The Olympus Supertrip sounds pretty ominous. Olympus continued to use the mighty Trip name on a range of P&S camera after the last Trip 35 rolled of the line and they often derided as being poor seconds. So can this fixed focus 35mm flash compact up to its super moniker ?
Fixed focus cameras have lasted as long as consumer photography has existed and beyond from the Kodak Brownie launched in the 1890’s right up to date with the still in production clones of the Vivitar Ultra Wide & Slim. Easy shooters often derided but popular with the public and pre-AF often the choice of the casual snapper.
You’ve probably gathered I’ve a bit of a soft spot for Olympus compacts and when I stumbled across this on eBay I took a punt on this Half-frame, fixed focus wonder. This is a quick review based on just one roll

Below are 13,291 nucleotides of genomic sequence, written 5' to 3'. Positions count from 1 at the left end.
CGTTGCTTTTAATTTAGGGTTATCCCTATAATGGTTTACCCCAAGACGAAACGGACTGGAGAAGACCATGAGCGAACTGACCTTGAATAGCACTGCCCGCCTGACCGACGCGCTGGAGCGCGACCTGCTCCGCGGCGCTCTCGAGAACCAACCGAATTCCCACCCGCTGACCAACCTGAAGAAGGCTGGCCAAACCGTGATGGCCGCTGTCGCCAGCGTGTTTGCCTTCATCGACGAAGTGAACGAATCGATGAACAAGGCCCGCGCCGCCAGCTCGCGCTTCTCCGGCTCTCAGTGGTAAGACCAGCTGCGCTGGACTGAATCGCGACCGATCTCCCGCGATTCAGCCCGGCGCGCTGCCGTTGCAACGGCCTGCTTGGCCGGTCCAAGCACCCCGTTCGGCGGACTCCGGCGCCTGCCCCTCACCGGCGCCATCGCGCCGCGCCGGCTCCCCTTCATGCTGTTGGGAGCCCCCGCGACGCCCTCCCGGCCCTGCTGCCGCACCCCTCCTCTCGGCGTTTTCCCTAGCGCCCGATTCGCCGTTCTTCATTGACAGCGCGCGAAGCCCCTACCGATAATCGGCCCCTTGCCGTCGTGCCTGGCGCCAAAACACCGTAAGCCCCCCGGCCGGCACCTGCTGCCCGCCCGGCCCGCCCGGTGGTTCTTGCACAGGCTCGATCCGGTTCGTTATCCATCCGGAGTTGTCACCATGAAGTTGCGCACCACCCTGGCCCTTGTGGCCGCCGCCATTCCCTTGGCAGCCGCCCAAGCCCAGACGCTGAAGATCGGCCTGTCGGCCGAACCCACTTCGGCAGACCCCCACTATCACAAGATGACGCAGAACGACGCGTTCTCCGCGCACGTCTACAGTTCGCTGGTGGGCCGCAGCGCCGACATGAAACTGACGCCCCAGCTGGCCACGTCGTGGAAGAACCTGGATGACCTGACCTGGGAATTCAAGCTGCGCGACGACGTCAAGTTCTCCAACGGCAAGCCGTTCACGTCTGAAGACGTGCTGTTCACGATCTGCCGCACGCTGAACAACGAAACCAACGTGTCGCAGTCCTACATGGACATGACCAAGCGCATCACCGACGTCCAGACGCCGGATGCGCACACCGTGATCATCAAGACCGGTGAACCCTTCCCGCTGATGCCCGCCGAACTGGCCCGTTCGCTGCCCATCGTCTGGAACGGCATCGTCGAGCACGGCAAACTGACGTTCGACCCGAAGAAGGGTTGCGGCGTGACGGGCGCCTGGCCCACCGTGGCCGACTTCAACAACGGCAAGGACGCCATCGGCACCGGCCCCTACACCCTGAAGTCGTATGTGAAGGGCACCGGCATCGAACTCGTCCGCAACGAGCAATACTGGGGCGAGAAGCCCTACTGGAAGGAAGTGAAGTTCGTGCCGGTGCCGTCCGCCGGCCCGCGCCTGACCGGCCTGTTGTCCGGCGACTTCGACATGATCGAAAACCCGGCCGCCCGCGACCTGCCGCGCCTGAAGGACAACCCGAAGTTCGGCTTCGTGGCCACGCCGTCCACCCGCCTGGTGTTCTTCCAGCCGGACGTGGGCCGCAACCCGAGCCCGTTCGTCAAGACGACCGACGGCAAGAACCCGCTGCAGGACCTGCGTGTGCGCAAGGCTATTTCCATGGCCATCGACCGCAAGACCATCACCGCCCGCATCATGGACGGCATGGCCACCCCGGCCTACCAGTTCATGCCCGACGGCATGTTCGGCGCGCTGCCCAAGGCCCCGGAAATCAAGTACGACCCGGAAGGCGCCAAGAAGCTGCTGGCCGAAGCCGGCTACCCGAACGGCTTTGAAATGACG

The LC-A and LC-A+ have certainly carved a niche out for themselves in no small part due to the Lomography movement. The LC-A has become somewhat a marmite camera either loved or hated but has also become quite expensive to buy either as a vintage camera or in its new guise as the LC-A+.
I got this little gem a couple of years ago and have recently picked it up again.This scale focus 35mm relatively compact camera looks strikingly like Haking’s Halina Super 35X and one can guess who influenced who. But how does this early 60’s compact measure up ?
The terms Lomo and Lomography get banded around and are used interchangeably and mean different things to different people. I’ve had to think about this more recently as I’ve taken over moderating Lomography for non-snobs group on Flickr and have had to make decisions about what is a Lomography shot or not.